Time for the State of the Union again - the long-winded to-do list offered by the President in January to a joint session of Congress. And that got me thinking about last year's State of the Union.
What did the President promise - what did he actually succeed at making happen? It's time for a report card -- the President's report card.
First things first: One of Obama's big themes last year was national unity - his speech came in the wake of the assassination attempt on Congresswoman Gabrielle Giffords in Arizona.
Obama pleaded for Americans to come together in the wake of the tragedy. But, in the end, the rhetoric just got worse.
Giffords, by the way, just announced she will resign her congressional seat to continue her recovery.
Other initiatives that the President promised to pursue that have failed to see the light of day: replacing no child left behind with a better education law, making a tuition tax credit permanent, rewriting immigration laws, eliminating tax subsidies to oil companies, reforming the tax system. Much of this list got caught up in the debate over the budget and spending.
Now the President's list of accomplishments is shorter -- and the goals less ambitious:a free trade deal with South Korea, killing an ObamaCare reporting requirement for small businesses, creating a website to show taxpayers where their tax dollars go.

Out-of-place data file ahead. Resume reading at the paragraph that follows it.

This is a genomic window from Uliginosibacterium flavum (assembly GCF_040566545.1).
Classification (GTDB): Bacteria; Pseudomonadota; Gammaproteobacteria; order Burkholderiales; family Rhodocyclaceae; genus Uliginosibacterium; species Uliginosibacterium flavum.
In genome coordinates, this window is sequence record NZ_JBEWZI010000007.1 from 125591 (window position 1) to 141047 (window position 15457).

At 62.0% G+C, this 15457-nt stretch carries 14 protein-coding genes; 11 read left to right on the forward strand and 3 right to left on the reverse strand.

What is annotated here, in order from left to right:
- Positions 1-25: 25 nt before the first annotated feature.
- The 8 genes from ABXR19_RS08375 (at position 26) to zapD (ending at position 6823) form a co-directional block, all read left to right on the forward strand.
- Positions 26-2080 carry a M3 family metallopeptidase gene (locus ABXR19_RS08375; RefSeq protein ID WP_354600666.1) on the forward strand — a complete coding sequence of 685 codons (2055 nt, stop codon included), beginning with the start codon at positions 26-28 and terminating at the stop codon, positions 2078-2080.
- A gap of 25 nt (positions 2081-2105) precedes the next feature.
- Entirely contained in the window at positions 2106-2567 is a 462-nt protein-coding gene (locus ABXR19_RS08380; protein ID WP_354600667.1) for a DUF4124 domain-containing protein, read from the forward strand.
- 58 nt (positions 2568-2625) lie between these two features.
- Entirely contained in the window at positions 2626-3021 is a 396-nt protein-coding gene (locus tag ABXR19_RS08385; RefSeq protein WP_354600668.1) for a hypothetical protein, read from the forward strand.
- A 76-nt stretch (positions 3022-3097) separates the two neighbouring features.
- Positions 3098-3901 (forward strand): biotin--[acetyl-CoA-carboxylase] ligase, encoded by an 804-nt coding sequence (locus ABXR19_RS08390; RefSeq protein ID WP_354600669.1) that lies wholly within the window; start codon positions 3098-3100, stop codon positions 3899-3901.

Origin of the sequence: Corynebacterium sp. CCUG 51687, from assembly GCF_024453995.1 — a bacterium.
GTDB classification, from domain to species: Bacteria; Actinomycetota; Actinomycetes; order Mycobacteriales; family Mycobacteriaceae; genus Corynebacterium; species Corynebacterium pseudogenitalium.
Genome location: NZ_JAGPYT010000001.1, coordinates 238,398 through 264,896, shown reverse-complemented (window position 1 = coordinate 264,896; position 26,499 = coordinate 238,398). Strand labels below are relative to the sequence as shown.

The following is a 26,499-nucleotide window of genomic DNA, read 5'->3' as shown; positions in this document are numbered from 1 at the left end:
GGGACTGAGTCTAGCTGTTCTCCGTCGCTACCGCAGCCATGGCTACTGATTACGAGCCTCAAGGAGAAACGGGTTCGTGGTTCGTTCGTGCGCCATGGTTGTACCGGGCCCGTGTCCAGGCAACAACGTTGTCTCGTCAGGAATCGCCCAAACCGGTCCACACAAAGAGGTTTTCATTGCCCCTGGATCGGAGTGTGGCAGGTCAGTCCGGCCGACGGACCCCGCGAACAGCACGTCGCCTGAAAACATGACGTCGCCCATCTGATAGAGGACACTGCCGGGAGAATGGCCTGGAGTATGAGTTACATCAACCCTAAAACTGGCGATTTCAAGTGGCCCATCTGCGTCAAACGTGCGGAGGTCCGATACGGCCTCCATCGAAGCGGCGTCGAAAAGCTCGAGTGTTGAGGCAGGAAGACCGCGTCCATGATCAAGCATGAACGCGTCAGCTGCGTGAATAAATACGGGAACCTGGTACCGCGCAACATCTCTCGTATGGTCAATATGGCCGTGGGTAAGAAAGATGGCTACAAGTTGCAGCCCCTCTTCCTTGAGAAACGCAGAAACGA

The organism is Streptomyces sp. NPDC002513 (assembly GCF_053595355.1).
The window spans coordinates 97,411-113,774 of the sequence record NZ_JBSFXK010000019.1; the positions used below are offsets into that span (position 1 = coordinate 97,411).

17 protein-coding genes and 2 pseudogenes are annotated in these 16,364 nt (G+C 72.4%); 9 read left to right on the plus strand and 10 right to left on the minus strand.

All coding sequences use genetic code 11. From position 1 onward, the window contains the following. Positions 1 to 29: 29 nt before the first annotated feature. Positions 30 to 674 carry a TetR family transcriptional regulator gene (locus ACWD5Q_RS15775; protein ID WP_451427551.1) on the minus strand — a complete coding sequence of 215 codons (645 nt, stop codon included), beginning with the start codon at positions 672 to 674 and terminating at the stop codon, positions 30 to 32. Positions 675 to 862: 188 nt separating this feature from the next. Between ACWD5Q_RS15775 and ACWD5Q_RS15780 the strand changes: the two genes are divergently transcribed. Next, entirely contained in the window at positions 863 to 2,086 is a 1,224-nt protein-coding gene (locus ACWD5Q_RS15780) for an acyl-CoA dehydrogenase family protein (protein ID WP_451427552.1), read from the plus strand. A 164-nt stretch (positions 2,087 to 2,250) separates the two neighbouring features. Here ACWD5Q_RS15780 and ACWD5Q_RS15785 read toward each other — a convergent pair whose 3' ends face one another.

It's a laudable goal to create a website to help people understand how their tax dollars are used -- but it's not quite what I'd call a stretch goal.
According to Scott Hodge of the Tax Foundation, the website is a good attempt at educating people but it does not reflect reality. Here's what he had to say:
1)If you select one of their examples, say a family earning $50,000 with one child, it shows them with an income tax liability of $260. While that is probably accurate, that family is getting far more in government services and benefits than $260 - probably ten times as much. See the chart below on how much people get in government spending for every dollar of taxes they pay. On the flip side, if I put the amount of taxes that I pay into the calculator, it will show how my $18,000 was spent. However, at my income level I probably got less than $18,000 worth of benefits or services from government. The calculator does not reflect that.
2)The deficit. The government is borrowing .40 cents of every dollar it spends. Meaning, everyone in America is getting 40% more government than they are paying for. So if I pay $1,000 in taxes, I'm actually getting $1,400 worth of government. The calculator doesn't reflect that.
Bottom line, Lots of people are getting more government than they are paying for and some are getting a lot less than they are paying for (it's called redistribution). And we are all getting more than we're paying for thanks to the money that is being borrowed from our kids because of the deficit.
Here's another reality: 2010 was a year of modest goals and modest attainment for the president.
But then frankly, there are a lot of initiatives here that I am glad the President didn't get done. Barack Obama's idea of tax reform, for example, probably doesn't match my own.